How To 3D Print Hardware from McMaster-Carr Leave a comment


If you have the desire to print standard hardware, but lack the motivation to reverse engineer the parts yourself, I have some good news for you.

McMaster Carr’s online catalog is well organized, has an overwhelming selection, and as it turns out, is a fantastic resource for standard hardware CAD Designs. A good portion of the standard hardware have downloadable CAD files within the product detail page.

McMaster Carr Bolt that was 3D Printed – Functional Threads


Getting Started with McMaster Carr 3D Printable Files

Head over to  and search for a part that you are interested in 3D printing, be sure it has a downloadable CAD file in the product detail page.

Hint, look for this symbol:  CAD

McMaster Carr Product Details CAD for Product


Download your preferred McMaster Carr CAD file type. If you are a Solidworks user, download the 3D Solidworks file directly. If you do not have a preferred file type – that’s okay, we will get you through it, keep reading.


Converting McMaster Carr CAD files to STL format:

There are a few options, but here is the one we have found to be the most robust.


  • Download the 3D STEP CAD file type from the Product Detail page.
  • Start/Install the program FreeCAD (available here:
  • Open the 3D STEP file.
  • Select the part (make sure it turns green) and go to the File menu and choose Export. Save as ‘Mesh Formats’ from the drop-down menu. Save this file to a local drive; it will be saved as “FileName.STL”.

Select STEP 3D File Type for Download

Save the STEP file to your local drive

Export from FreeCAD as ‘Mesh Formats’ file type

3D Print Your McMaster Carr Parts

Now that you have an STL file you are ready to create the part using your 3D Printer. Load the STL file into MatterControl, scale to your heart’s desire and print away. Feel free to experiment with various filaments and colors

Printing Recommendations:

  • When printing close tolerance parts, scale up (for male fittings) or down (for female fittings) by 2%-5% to ensure fit. This may very from 3d printer to 3d printer dependingon calibration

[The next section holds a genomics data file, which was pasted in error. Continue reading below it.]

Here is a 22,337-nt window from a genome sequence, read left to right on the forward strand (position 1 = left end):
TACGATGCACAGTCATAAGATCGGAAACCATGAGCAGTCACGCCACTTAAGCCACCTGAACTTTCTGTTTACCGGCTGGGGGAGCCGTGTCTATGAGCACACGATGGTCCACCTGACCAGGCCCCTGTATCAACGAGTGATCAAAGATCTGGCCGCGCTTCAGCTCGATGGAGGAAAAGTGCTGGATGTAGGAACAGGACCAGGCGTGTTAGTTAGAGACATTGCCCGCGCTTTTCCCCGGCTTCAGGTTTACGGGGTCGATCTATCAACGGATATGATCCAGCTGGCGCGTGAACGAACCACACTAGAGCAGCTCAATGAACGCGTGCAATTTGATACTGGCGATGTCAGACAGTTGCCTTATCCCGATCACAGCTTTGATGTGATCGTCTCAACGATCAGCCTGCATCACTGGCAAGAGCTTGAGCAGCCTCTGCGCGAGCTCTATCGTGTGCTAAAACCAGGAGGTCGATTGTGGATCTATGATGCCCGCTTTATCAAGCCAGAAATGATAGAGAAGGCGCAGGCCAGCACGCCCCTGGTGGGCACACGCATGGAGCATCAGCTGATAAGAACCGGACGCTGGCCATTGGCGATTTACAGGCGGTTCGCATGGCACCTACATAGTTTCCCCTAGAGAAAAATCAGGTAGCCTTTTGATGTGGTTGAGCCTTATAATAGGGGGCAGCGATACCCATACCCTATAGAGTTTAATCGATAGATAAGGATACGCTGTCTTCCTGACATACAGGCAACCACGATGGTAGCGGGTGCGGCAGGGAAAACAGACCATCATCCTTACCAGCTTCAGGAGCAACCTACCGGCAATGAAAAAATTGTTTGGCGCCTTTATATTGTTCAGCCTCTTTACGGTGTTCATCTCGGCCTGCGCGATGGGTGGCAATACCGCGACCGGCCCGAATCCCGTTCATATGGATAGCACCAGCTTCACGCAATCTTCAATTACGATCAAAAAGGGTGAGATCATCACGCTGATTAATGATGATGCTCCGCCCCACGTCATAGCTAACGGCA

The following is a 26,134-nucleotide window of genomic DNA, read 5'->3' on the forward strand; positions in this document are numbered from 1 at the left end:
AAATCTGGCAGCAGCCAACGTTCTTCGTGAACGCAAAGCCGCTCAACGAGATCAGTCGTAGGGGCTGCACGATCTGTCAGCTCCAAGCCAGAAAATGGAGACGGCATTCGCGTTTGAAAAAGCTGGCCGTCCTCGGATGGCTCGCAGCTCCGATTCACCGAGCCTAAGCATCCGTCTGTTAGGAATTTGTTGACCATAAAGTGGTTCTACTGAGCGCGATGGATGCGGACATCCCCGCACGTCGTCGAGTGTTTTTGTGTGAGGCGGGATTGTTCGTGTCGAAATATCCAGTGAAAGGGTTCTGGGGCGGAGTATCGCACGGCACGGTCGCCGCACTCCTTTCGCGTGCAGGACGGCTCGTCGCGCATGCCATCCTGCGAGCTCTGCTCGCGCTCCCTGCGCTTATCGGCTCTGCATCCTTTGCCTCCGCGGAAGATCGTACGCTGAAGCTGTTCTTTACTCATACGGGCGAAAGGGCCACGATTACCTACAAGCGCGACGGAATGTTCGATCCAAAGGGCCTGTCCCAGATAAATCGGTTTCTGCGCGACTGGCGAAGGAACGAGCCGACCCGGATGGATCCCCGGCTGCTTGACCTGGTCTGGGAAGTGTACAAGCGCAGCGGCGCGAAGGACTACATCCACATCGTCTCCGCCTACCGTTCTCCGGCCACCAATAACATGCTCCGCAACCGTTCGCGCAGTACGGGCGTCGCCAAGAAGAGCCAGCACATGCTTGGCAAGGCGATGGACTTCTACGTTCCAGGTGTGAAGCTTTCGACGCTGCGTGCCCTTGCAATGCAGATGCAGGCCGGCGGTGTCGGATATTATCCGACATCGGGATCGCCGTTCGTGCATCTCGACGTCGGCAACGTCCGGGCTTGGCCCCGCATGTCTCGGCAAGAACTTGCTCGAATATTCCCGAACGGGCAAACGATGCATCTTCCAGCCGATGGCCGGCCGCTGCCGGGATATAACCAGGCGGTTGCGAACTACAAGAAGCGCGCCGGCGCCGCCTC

• Thread printing quality is limited by thread angle – it can be good to double the thread pitch by scaling your part 2X along the axis (non-uniform scaling).

  • Experiment with layer heights and infills to get the print that meets your needs

  • ABS and PLA are great to start with. Try Nylon or a few of the advanced materials for stronger, more robust products. 

  • To get a head start, go ahead and download the demonstration Big Bolt here

Bolt to be 3D Printed using MatterControl

Download this Bold STL here.

McMaster Carr 3D Printed PLA Bolt Collection

McMaster-Carr is Awesome:

While you are on the McMaster Carr webpage feel free to order from their abundant hardware selection and enjoy speedy delivery. Here at MatterHackers HQ, if we order something by 11am, the Engineers usually have it on our desk by 2PM that same day, truly AMAZING. We have no affiliation to the company, other than we are loyal customers. 


3D Printed Hardware from McMaster Carr – Functional Threads

Design Tip:

If you are designing a part, lets say a block with a functional threaded hole in the side, don’t waste your time cutting the helical thread into the block. Download the correct size bolt from McMaster Carr’s online catalog and subtract it from the block – BOOM – functional threaded hole. Sometimes to compensate for 3D Printing tolerances I scale up by 2%-5% before subtracting.



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